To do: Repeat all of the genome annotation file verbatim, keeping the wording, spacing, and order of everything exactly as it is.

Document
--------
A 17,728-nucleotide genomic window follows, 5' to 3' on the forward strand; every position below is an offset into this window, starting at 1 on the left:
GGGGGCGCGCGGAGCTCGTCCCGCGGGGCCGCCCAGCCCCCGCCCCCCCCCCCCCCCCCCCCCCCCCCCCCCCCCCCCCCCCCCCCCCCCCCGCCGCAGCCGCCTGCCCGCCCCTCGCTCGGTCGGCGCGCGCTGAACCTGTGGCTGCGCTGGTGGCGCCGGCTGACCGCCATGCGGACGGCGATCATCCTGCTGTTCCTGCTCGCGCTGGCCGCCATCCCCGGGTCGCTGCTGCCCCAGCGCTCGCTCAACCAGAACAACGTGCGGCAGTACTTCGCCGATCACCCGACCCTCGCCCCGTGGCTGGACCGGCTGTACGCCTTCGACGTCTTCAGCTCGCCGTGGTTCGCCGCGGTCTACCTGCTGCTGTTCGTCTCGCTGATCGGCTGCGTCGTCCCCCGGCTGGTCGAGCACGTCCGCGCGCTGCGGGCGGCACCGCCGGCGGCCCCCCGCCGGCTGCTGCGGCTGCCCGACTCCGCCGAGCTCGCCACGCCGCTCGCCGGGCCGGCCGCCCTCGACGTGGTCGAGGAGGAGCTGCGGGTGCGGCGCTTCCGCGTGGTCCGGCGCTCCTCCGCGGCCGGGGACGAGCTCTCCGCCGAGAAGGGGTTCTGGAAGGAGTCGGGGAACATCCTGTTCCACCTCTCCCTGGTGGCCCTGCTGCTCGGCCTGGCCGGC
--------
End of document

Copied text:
A 17,728-nucleotide genomic window follows, 5' to 3' on the forward strand; every position below is an offset into this window, starting at 1 on the left:
GGGGGCGCGCGGAGCTCGTCCCGCGGGGCCGCCCAGCCCCCGCCCCCCCCCCCCCCCCCCCCCCCCCCCCCCCCCCCCCCCCCCCCCCCCCCGCCGCAGCCGCCTGCCCGCCCCTCGCTCGGTCGGCGCGCGCTGAACCTGTGGCTGCGCTGGTGGCGCCGGCTGACCGCCATGCGGACGGCGATCATCCTGCTGTTCCTGCTCGCGCTGGCCGCCATCCCCGGGTCGCTGCTGCCCCAGCGCTCGCTCAACCAGAACAACGTGCGGCAGTACTTCGCCGATCACCCGACCCTCGCCCCGTGGCTGGACCGGCTGTACGCCTTCGACGTCTTCAGCTCGCCGTGGTTCGCCGCGGTCTACCTGCTGCTGTTCGTCTCGCTGATCGGCTGCGTCGTCCCCCGGCTGGTCGAGCACGTCCGCGCGCTGCGGGCGGCACCGCCGGCGGCCCCCCGCCGGCTGCTGCGGCTGCCCGACTCCGCCGAGCTCGCCACGCCGCTCGCCGGGCCGGCCGCCCTCGACGTGGTCGAGGAGGAGCTGCGGGTGCGGCGCTTCCGCGTGGTCCGGCGCTCCTCCGCGGCCGGGGACGAGCTCTCCGCCGAGAAGGGGTTCTGGAAGGAGTCGGGGAACATCCTGTTCCACCTCTCCCTGGTGGCCCTGCTGCTCGGCCTGGCCGGC